Savage goes on to say while many contractors consider the various open-cut methods to be very similar, several factors should be considered before choosing one way over another. Those considerations include:

    • Ground/Soil conditions
    • Installation depth
    • Size and type of utility
    • Existing infrastructure

    Pros and cons of plowing

    “For direct bury or small poly conduit in soft/loamy soil conditions, a vibratory plow is typically the fastest installation up to around 42 inches (106.6 centimeters) in depth,” Savage explained. “The product is usually installed in a single pass, and there is a lot less restoration work required afterward.”

    However, there are limits to just how much a vibratory plow can do. Savage says there are some plows that can go deeper than 42 inches (106.6 centimeters), [up to 48 inches (121.9 centimeters)], but the soil conditions have to be ideal and the size of the tractor required to pull that deep may make it a less-efficient option at that point. Plows also have a more limited trench width than trenchers.

    Pros and cons of trenching

    Trenchers come in a broader range of sizes, adapt better to various applications, can dig deeper and handle a wider range of soil types than vibratory plows. “While trenching will work in a greater range of environments and project types, the overall process takes longer than plowing,” Savage said. “Trenching jobs require more restoration work after the product is in the ground and contractors may need to bring in additional equipment to complete that portion of the job.”

    Savage added that trenching is an excellent option for utilities that need to be set on-grade and have a large diameter.

    What about micro or nano trenching?

    These methods work well on fiberoptic or small conduit jobs because they are often more cost-effective and can take less time than other installation methods. A micro or nano trencher is used to open a narrow and shallow trench in an asphalt roadway, usually in the seam between the asphalt road and concrete curb/apron.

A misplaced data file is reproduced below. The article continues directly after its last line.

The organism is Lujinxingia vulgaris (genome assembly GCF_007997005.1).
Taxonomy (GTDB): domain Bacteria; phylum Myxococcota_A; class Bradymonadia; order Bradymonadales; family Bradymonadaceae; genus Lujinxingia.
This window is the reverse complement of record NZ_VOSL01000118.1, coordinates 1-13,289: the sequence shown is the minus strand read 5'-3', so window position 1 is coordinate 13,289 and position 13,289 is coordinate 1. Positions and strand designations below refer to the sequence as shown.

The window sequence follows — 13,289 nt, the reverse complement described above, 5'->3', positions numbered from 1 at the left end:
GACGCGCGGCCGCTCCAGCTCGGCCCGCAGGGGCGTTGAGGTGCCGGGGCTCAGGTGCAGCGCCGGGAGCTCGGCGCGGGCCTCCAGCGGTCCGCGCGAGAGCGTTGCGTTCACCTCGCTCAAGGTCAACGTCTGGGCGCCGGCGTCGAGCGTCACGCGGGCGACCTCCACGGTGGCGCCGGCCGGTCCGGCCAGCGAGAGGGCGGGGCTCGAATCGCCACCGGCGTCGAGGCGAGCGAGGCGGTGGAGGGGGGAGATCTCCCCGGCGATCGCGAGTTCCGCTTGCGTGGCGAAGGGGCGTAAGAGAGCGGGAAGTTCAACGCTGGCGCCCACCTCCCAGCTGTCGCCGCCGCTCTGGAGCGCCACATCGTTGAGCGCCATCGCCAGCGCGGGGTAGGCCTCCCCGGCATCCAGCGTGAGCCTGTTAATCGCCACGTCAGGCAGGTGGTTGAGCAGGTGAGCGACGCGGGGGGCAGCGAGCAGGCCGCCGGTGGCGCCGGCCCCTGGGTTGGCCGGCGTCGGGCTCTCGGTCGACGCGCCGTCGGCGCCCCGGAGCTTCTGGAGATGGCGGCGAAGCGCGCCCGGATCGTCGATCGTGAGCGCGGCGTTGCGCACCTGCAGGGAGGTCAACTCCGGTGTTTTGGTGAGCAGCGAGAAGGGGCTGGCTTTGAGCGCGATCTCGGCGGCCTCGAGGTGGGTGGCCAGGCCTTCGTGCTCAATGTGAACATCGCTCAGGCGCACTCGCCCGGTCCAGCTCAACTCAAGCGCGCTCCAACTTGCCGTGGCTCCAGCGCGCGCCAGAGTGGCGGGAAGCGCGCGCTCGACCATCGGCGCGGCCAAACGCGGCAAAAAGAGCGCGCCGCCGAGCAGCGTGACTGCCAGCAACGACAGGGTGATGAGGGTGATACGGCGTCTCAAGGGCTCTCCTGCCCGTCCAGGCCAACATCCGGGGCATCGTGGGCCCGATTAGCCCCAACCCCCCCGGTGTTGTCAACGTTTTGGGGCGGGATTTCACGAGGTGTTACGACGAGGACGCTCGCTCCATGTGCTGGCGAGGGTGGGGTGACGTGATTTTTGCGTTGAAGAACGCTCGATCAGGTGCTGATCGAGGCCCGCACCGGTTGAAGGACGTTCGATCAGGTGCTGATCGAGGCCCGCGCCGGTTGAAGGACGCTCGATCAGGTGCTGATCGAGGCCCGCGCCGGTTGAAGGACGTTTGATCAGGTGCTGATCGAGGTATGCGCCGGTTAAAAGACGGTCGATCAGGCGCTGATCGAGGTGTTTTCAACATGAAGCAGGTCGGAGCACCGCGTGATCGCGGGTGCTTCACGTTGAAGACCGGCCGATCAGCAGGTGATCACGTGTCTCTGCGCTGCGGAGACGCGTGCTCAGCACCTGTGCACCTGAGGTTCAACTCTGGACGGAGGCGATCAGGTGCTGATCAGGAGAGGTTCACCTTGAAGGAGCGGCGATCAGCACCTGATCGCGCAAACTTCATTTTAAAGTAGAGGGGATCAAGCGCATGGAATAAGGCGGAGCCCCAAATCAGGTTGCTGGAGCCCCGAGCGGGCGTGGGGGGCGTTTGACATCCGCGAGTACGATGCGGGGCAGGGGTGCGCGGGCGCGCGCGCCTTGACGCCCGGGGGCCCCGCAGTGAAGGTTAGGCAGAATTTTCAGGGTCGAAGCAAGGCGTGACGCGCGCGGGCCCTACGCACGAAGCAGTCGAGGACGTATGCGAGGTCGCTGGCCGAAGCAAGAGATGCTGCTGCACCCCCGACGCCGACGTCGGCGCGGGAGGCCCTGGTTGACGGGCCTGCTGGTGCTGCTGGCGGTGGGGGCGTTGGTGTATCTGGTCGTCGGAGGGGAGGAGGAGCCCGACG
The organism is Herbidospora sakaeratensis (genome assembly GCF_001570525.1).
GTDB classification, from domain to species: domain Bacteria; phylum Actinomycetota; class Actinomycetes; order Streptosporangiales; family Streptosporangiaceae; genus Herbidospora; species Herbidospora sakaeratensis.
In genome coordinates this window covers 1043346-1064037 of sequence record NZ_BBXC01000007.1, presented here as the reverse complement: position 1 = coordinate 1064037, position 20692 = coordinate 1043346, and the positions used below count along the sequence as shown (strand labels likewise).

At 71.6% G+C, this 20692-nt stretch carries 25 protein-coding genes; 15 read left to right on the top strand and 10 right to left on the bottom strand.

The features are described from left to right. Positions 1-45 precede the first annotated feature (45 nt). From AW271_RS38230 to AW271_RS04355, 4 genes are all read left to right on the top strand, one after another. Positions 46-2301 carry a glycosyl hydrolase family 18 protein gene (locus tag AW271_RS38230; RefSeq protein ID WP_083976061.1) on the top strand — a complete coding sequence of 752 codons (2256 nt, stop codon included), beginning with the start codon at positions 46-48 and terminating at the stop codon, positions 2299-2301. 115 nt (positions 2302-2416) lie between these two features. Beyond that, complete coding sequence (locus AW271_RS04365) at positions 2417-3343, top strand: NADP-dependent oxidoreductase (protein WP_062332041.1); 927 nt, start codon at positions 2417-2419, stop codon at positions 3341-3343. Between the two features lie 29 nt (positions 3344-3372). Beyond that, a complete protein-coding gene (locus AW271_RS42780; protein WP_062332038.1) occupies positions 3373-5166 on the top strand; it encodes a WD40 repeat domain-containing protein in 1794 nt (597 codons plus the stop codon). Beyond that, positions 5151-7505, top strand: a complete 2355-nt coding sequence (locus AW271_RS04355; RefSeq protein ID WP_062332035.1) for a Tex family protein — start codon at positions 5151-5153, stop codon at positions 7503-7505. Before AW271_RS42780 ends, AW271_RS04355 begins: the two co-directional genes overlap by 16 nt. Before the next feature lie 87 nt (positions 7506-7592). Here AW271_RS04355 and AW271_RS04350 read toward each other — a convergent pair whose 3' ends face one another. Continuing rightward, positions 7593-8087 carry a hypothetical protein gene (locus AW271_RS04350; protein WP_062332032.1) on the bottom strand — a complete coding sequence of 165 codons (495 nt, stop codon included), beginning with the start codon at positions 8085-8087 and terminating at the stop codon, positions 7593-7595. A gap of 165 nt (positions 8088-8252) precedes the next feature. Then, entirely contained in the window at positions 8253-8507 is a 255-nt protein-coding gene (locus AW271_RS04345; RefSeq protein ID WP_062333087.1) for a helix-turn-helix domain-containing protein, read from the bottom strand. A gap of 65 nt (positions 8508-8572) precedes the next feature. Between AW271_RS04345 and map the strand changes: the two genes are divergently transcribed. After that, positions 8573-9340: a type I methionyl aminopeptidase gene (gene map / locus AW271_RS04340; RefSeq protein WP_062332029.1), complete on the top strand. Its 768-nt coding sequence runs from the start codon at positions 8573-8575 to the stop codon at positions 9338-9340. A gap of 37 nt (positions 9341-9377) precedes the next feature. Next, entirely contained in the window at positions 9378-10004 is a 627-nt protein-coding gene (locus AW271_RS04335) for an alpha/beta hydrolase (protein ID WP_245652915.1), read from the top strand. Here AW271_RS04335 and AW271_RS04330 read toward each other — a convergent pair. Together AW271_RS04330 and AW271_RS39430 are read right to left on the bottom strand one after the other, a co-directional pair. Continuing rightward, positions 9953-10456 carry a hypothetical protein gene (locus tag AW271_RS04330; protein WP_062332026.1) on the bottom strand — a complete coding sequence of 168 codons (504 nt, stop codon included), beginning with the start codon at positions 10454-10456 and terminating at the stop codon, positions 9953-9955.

“In many cities, the underground right-of-way is becoming crowded,” Savage said. “Micro or nano trenching allows contractors to avoid other utilities, and future repairs to damaged lines can be easier to access.”

    Making the right choice

    Some jobs utilize only one installation method, but ground conditions can fluctuate, and installation depths can vary. For projects like these, Savage said contractors shouldn’t limit themselves to just one method. “The right method is the one, or sometimes two methods, that allows a crew to maximize productivity while still maintaining the highest safety standards,” he added. “That may mean a crew uses a vibratory plow for the majority of a project, but uses a trencher in more challenging soil types or a horizontal directional drill to go under roadways.”

    When choosing between trenching, plowing, micro/nano trenching or drilling, understanding the installation options available can help lead to better decisions and a more successfully completed job. To learn more about your options, reach out to your local Vermeer dealer, or visit Vermeer.com.

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    Vermeer Corporation reserves the right to make changes in engineering, design and specifications; add improvements; or discontinue manufacturing at any time without notice or obligation. Equipment shown is for illustrative purposes only and may display optional accessories or components specific to their global region.

    Please contact your local Vermeer dealer for more information on machine specifications.

    Vermeer, the Vermeer logo, Armor, Maul, Lance, Gauntlet and Navigator are trademarks of Vermeer Manufacturing Company in the U.S. and/or other countries.

    © 2019 Vermeer Corporation. All Rights Reserved.